The Massachusetts Nurses Association — the union representing most nurses in the state — said it hopes the state monitors health care facilities during this phase of the reopening to make sure that patient limit requirements are followed.

“Because healthcare facilities are under pressure to recoup lost revenue and quickly ramp up elective and other non-emergency procedures, it is critical the state closely monitors their adherence to safety standards and heeds the advice of front line health are workers," nurse and MNA president Donna Kelly-Williams said.

The union also called for an advisory group of health care professionals working on the front lines of COVID-19 to provide recommendations on patient care to prepare for the possibility of another wave of infections.

Health care providers in central Massachusetts said they're getting ready to take new, non-emergency patients, even though their surge of COVID-19 patients happened later than in the Greater Boston area.

Last week, UMass Memorial Medical Center in Worcester saw the most patients yet in its intensive care unit. It's at about 75% of its total ICU capacity, which was increased because of the pandemic. The hospital has now redeployed medical workers who were sent to work only on COVID-19 back to their original positions.

"I think we'll be in the phase one reopening by the end of this week," said Dr. Eric Dickson, president of the UMass Memorial Medical Group. "But we never shut down, so we're ready."

Dickson said he is concerned about another surge, especially if it comes quickly and as people are resuming more routine health care procedures.

"We went from zero patients to 400 patients in the region in about eight weeks. It's going to take about eight months for that number to go down," Dickson said. "So you could have a surge on top of the declining plateau of the previous surge. The additive effect could be difficult to manage. There are a lot of ways this could go wrong and only one way it can go right — and that's for all of us to be careful."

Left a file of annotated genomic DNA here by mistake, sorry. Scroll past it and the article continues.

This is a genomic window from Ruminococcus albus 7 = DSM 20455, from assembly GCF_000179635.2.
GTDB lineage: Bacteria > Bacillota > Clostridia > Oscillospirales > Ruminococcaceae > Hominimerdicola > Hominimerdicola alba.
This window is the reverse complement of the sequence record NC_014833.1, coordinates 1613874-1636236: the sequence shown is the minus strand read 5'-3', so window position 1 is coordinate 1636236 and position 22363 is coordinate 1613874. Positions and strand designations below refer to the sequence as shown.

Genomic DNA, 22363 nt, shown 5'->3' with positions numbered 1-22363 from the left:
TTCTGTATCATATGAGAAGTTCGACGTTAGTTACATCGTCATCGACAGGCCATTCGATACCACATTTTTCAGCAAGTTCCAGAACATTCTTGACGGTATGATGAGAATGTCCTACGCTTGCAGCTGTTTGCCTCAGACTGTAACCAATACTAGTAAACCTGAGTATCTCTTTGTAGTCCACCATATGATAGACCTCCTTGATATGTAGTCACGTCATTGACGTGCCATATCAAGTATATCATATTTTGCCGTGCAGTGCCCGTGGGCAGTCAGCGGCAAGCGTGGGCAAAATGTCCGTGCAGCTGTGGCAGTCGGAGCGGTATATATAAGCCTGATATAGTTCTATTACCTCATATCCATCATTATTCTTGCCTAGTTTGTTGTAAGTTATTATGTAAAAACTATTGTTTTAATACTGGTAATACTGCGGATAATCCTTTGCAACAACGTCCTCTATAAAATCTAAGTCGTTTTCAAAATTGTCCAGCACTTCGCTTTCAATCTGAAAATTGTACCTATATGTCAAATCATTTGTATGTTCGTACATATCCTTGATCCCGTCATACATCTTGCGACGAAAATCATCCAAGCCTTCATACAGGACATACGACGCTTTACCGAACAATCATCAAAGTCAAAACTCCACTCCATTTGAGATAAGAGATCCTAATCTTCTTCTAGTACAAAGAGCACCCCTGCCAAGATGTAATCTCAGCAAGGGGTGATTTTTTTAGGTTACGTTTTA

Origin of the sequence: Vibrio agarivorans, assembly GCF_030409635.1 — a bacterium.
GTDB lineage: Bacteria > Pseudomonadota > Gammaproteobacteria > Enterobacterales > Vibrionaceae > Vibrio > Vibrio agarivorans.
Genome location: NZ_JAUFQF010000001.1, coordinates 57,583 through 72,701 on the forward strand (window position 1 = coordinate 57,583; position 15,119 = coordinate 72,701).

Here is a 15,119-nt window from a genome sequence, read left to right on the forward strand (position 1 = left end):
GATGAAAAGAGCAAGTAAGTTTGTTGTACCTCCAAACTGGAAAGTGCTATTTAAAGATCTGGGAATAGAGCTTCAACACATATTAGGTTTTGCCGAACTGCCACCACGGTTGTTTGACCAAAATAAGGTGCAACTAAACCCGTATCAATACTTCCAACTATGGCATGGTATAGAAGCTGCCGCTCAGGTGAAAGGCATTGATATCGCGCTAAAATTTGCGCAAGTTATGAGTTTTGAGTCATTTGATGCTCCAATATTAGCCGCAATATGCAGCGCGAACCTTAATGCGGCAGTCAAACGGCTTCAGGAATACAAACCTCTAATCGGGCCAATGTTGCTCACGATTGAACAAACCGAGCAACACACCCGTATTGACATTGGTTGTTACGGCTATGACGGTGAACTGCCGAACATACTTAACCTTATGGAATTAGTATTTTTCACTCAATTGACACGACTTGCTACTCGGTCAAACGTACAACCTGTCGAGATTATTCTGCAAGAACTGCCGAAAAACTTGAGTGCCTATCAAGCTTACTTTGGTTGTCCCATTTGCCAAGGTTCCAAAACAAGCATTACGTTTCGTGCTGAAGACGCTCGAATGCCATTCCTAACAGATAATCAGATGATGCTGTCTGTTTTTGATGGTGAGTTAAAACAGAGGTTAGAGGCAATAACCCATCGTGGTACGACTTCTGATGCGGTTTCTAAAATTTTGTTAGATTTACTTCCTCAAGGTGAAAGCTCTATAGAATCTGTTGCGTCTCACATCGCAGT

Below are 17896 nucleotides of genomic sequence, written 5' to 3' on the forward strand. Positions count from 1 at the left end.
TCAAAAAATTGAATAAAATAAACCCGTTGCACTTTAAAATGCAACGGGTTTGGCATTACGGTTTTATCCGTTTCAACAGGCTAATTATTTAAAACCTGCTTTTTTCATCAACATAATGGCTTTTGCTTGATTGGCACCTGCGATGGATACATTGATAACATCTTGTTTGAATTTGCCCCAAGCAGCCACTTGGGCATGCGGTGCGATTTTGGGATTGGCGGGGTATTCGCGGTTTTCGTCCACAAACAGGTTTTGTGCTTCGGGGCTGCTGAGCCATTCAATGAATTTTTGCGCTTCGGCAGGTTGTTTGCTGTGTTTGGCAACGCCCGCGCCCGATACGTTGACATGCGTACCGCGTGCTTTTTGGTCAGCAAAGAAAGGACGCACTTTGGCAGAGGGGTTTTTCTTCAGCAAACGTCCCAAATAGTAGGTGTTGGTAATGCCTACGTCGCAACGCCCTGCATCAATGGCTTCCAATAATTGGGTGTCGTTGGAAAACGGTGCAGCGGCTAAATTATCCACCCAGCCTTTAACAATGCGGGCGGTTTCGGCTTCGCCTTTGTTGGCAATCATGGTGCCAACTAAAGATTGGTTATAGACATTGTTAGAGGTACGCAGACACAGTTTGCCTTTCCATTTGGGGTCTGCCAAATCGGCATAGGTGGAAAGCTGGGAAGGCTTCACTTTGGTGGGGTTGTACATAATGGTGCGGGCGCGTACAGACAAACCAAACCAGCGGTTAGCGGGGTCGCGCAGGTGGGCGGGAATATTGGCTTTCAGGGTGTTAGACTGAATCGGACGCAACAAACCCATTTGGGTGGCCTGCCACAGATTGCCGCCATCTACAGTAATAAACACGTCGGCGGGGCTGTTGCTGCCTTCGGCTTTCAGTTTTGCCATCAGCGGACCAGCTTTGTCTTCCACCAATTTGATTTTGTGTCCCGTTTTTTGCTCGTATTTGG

He added the hospital has contingency plans in case of another surge, and could reopen certain areas for emergencies as well as stop elective procedures if need be.

Atrius Health, which has 30 medical practices in Massachusetts serving 745,000 patients, said it's still reviewing the governor's plan, but is preparing to resume elective procedures.

"We are committed to working with Governor Baker and the Department of Public Health to ensure a safe environment for care as Massachusetts reopens, and encourage patients to contact their providers so they can receive appropriate care in person or virtually when needed," Atrius President and CEO Steven Strongwater wrote in a statement.

As phase one of the governor's reopening plan rolls out, more health care providers soon will be able to offer the same limited services. As for moving into new phases, the state said each phase will last at least three weeks.

This article was originally published on May 18, 2020.

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Deborah Becker is a senior correspondent and host at WBUR. Her reporting focuses on mental health, criminal justice and education.